For 20 years, Emily Kight pulled her hair out compulsively. It got to a point where she wouldn’t go out in public without a hat, because her bald spots were too noticeable. Now, Kight has better control over her impulses thanks to a product she invented.

“It’s a big relief, I can walk around without a hat and feel like I have overcome the urge now. I struggled for 20 years with this thing I couldn’t stop, and now I finally made myself a cure,” Kight said.

Kight started pulling her hair when she was seven years old.

When Kight was a little girl she started pulling out her eyelashes, because she heard it would grant her a wish, and it didn’t take long for things to escalate.

“I started off pulling out eyelashes to wish for world peace, then my cat and things for my family. It was my seven-year-old version of fixing things and became a way of coping,” she told Caters News.

She described her parents reaction as “disappointed” when they found out what their daughter was doing to herself, but she couldn’t stop. She couldn’t even control her urges despite classmates calling her cruel names, which would leave her running to the bathroom in tears.

Kight found herself making up stories to tell people when they asked why she didn’t have eyelashes or why she had a bald spot. The constant lying coupled with anxiety and depression fueled her urges to pull her hair even more.

She eventually sought help for trichotillomania.

Trichotillomania is such a manic thing. Everything with my life was out of my control, I struggled with anxiety and depression, I didn’t manage any of it so pulled at my hair. It was worsened when people would make comments about me balding. It made me feel like a weirdo. Those who I did explain it to didn’t understand and often broke my confidence. I had this feeling of inadequacy and a longing to be normal. People would say ‘at least I don’t pull my hair out like a freak,’ that kind of thing, which just cut me down.

Nothing seemed to help her.

Trichotillomania is an impulse disorder, characterized by hair pulling. It is difficult to pinpoint how many people suffer from the disorder, but it is estimated that anywhere from one to four percent of the population lives with it.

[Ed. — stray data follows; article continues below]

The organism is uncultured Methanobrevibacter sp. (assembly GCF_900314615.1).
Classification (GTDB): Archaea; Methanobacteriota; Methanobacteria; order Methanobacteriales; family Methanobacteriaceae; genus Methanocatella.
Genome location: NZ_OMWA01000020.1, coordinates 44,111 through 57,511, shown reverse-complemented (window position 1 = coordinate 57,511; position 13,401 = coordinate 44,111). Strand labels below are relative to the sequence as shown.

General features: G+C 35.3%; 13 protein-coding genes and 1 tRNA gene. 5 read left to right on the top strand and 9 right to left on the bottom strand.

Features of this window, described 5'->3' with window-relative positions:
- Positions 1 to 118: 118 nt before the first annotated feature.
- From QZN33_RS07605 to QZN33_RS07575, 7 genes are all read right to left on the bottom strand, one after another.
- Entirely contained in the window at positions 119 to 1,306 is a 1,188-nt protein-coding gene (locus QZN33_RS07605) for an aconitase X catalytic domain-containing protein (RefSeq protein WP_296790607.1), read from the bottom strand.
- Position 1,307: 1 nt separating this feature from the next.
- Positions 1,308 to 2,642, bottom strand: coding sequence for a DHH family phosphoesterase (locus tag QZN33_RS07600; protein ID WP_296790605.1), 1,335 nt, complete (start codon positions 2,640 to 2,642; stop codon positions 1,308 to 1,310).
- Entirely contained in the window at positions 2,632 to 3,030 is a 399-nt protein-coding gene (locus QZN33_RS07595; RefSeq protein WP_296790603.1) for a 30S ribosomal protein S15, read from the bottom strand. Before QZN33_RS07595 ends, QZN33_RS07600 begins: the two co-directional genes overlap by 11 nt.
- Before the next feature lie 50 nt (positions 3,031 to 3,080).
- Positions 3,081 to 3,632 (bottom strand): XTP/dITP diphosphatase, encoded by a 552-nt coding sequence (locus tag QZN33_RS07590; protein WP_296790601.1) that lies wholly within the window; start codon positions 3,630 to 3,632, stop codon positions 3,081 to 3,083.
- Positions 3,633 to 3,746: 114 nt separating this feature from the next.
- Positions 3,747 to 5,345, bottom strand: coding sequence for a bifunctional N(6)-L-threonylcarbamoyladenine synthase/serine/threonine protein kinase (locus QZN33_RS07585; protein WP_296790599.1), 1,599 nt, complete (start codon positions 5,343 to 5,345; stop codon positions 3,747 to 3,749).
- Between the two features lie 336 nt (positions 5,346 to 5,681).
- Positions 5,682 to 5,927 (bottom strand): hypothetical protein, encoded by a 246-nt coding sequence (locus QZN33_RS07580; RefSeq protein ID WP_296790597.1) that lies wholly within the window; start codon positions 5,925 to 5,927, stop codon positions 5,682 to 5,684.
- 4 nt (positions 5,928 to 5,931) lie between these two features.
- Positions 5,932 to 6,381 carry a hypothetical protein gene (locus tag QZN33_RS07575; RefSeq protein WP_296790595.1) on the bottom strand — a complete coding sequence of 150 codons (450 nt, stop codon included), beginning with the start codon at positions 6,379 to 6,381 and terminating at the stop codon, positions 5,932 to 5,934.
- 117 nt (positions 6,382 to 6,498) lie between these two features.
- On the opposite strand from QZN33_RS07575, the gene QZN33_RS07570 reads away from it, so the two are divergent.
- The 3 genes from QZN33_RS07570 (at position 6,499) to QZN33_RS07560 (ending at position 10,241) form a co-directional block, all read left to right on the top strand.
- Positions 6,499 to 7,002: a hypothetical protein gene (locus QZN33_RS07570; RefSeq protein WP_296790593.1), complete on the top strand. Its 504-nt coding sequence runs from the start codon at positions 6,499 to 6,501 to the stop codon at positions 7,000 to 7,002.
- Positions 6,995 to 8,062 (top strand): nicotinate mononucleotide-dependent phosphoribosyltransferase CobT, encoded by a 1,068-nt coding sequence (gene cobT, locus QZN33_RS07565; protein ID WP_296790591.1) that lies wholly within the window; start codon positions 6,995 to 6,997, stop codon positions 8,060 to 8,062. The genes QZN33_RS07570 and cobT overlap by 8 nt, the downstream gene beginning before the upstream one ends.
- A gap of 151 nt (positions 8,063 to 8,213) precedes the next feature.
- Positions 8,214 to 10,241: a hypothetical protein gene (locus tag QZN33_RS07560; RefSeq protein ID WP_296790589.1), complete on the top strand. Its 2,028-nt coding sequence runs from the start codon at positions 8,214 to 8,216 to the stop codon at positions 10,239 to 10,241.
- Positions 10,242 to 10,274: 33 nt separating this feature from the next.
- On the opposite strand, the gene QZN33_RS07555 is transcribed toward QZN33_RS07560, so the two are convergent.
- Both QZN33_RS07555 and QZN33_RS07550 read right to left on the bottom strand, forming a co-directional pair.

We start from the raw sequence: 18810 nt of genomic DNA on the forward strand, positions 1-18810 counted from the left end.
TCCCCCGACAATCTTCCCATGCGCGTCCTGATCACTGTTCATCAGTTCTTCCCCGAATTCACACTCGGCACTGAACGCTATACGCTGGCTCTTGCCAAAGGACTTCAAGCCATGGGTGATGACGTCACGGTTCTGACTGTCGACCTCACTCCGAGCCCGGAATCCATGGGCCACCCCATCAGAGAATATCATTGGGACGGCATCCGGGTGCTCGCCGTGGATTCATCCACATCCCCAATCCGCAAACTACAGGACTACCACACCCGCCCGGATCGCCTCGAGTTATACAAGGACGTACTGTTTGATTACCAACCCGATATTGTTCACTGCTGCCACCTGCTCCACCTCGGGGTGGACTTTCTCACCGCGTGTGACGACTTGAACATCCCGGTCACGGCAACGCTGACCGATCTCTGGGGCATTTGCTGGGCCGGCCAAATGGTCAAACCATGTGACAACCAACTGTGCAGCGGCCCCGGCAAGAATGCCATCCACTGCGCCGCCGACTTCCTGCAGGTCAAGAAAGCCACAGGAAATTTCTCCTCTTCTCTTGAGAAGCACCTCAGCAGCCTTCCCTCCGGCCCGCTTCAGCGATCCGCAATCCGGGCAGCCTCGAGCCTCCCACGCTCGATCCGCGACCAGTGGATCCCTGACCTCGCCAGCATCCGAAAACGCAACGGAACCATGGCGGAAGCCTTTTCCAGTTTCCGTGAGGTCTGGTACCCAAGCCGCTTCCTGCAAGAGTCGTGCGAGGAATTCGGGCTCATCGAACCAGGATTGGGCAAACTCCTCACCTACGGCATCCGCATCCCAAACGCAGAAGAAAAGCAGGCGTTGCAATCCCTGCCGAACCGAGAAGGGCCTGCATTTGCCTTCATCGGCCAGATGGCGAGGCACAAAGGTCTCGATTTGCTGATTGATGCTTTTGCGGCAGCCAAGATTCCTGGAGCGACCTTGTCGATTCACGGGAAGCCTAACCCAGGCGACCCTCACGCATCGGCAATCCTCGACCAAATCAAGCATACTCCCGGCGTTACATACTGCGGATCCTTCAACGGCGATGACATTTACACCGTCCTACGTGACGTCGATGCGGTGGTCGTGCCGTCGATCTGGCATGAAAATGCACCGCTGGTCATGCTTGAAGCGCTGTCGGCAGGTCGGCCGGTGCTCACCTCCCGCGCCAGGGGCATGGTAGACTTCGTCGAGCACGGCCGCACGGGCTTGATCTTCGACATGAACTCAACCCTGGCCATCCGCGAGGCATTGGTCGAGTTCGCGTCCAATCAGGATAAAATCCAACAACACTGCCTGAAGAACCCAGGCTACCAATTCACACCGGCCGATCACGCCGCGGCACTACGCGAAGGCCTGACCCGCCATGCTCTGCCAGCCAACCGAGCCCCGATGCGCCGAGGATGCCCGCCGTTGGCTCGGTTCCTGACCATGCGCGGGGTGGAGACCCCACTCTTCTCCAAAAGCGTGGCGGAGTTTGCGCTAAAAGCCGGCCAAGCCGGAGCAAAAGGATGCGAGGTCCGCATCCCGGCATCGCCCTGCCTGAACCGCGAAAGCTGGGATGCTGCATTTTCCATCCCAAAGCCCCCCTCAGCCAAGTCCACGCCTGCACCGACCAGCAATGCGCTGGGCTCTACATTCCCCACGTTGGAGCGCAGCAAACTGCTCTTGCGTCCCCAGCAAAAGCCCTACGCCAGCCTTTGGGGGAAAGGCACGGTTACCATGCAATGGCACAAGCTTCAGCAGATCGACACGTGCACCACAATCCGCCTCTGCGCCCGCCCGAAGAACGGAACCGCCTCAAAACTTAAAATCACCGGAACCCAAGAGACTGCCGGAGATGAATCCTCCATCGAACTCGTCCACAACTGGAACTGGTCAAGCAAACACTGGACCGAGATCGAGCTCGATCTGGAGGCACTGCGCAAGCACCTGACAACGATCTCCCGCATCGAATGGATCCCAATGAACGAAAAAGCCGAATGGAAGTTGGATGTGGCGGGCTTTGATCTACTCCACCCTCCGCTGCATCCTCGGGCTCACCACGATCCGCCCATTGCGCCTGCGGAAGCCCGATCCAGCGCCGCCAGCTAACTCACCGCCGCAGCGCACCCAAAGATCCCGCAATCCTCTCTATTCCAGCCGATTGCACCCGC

Even though Kight tried various medications, therapists, and devices to distract herself, she still found herself pulling out her hair. That is, until she was assigned a special project at school. The assignment was to create a solution to a medical problem, and Kight knew exactly what she wanted to do. She wanted to invent something to help those who suffer from trichotillomania.

She started thinking about how she could cure her disorder.

“When you get stung by a bee or have itchy skin from a bug bite there is a cream, so I thought why not work on a remedy to address this urge,” she said.

Kight used the same concept that we already use to relieve itchy skin from a bug bite and incorporated it into a hair-friendly product to help combat the impulses associated with trichotillomania.

She entered her idea in Temple University’s Fox School of Business Innovation and Entrepreneurship Institute Idea competition and won second place.

The product, Prohibere, which she plans to release in September, is a leave-in conditioner that gives the consumer a cooling and numbing sensation on the skin. Kight said the sensation makes many people, including herself, less likely to want to pull their hair out. The product also has hair nourishing ingredients to help regrow the hair.

After three months of using her own product Kight noticed that she reduced her hair-pulling behavior by 75 percent, and she also noticed something else—her hair started growing back.

“Soon I felt the bald patches growing back. Now I have a full head of hair for the first time since I was eight years old, and can finally go to the hairdressers without having to explain anything,” she told Caters News.

After she saw success with her product, she wanted to make it available to others.

Kight is currently fundraising for Prohibere and hopes to get it out to potential customers before the end of the year.

She recognizes that this sort of treatment might not work for everyone, just like some other distraction devices didn’t work for her, but she hopes that down the road she’ll be able to create an entire line of products that offer various treatment options for those suffering from trichotillomania.